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Found 4 results

  1. mccoy

    Green potatoes

    Tonight I was hacking potatoes to cook'em in the oven and I noticed that they were very green, on the outside and a little in teh inside as well. I always cook potatoes with the skin. It occurred to me that somewhere I read green potatoes may be toxic because of an high concentration of solanin, as belied by the high concentration of green clorophyll. Now, if you guys read the wiki voice for solanine, it's apparent that it is a natural pesticide produced by the plant, a toxin. We know that these defensive plant-produced chemicals display an hormetic behaviour, that is, at low enough doses they trigger beneficial reaction in the human body. Now, when I think 'hormetic', then I must have it. Let's say I collect hormetic foods. I already threw away the diced green potatoes because they were meant to be my son's breakfast for tomorrow. But I'm going to keep the bag, cooking half a green potato twice a week with all the skin and enjoying the hormetic properties of solanine. In the past I remember I tasted some very bitter green potatoes, cooked in the oven with their skin. I cannot recall toxic effects,l not even mild ones. Probably I'm accustomed to plant-derived toxins after 40 years of vegetarian regimen. Anyhow, I'm determined to take fully advantage of the toxicity of solanine (at hormetic doses). These are some data from http://www.nutritionmyths.com/are-green-potatoes-toxic/ Also, A Review of Important Facts about Potato Glycoalkaloids by Marita Cantwell This means that with my present weight of 66 kg I might experience toxicity symptoms by eating 200 g or less of green potatoes with their skin. One tenth of that is 20 grams and that's probably an hormetic dosage for myself, surely a far higher dose in the past did not cause me toxic symptoms. Toxicity from proper potatoes would not manifest before eating 2 kg of'em. Disclaimer: the hormesis region is not the same for everyone. In particular, some people are very susceptible to poisononing from vegetable toxins, like lectins from beans, gluten from wheat, solanine from potatoes. I do not suggest the above experimentation to anyone without a proper medical supervision, or without a consolidated attunement to the reactions of one's own body. Also, experiments should begin with very low dosages.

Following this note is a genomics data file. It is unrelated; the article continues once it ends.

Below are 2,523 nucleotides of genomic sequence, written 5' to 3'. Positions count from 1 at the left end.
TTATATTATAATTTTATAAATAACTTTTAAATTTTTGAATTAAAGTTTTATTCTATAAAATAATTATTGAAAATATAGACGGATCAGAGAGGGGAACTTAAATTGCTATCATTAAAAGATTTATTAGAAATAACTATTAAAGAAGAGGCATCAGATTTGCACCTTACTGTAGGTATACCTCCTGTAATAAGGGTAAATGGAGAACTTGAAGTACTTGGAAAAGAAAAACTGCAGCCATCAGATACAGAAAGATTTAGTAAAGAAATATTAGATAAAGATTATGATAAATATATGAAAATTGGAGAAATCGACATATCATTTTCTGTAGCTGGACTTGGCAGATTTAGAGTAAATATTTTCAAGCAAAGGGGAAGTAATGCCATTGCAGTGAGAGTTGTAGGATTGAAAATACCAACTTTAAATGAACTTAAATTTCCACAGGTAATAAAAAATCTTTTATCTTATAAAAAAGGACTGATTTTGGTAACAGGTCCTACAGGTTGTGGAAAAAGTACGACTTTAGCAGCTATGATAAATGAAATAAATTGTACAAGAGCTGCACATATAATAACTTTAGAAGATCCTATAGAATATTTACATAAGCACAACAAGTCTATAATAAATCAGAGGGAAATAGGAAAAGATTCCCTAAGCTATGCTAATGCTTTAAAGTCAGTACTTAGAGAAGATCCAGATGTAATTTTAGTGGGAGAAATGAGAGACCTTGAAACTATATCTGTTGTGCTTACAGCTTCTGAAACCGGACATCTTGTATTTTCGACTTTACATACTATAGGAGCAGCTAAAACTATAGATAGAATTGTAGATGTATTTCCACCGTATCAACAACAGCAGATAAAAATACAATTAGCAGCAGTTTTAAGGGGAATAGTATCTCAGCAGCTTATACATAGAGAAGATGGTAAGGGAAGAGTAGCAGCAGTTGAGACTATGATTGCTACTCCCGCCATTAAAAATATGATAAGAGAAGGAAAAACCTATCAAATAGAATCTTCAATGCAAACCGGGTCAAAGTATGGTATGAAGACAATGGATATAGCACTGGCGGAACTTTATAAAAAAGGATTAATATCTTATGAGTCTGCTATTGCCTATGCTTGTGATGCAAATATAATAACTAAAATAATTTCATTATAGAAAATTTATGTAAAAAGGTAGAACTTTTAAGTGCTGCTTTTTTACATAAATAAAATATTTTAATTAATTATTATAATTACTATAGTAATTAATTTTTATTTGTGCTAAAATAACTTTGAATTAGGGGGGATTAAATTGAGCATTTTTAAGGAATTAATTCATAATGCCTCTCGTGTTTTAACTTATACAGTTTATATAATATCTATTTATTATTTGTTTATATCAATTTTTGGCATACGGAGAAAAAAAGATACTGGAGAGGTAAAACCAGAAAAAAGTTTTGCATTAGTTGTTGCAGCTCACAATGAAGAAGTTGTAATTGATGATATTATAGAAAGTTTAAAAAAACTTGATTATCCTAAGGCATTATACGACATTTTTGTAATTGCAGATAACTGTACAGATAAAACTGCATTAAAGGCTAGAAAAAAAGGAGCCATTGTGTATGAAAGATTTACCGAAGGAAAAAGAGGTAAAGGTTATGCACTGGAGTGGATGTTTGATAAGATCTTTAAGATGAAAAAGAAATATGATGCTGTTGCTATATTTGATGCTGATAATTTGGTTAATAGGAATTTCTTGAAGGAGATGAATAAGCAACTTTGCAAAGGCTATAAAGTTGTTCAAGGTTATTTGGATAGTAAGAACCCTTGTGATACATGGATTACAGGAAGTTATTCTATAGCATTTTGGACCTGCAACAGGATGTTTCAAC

2. drewab

    Sleep thought of the day

    There are many factors, which act as stressors on the body, and seem to contribute to improved health outcomes. Some of these include: Exercise Fasting Cold exposure Caloric restriction Heat exposure Particular foods that exert hormetic effects (ie. cruciferous vegetables) Some of the above are not without their controversies, but it's interesting that mild sleep deprivation (a mild stressor) doesn't elicit a hormetic effect. Or perhaps it does? Has anyone else had this curious thought before and unpacked it a little?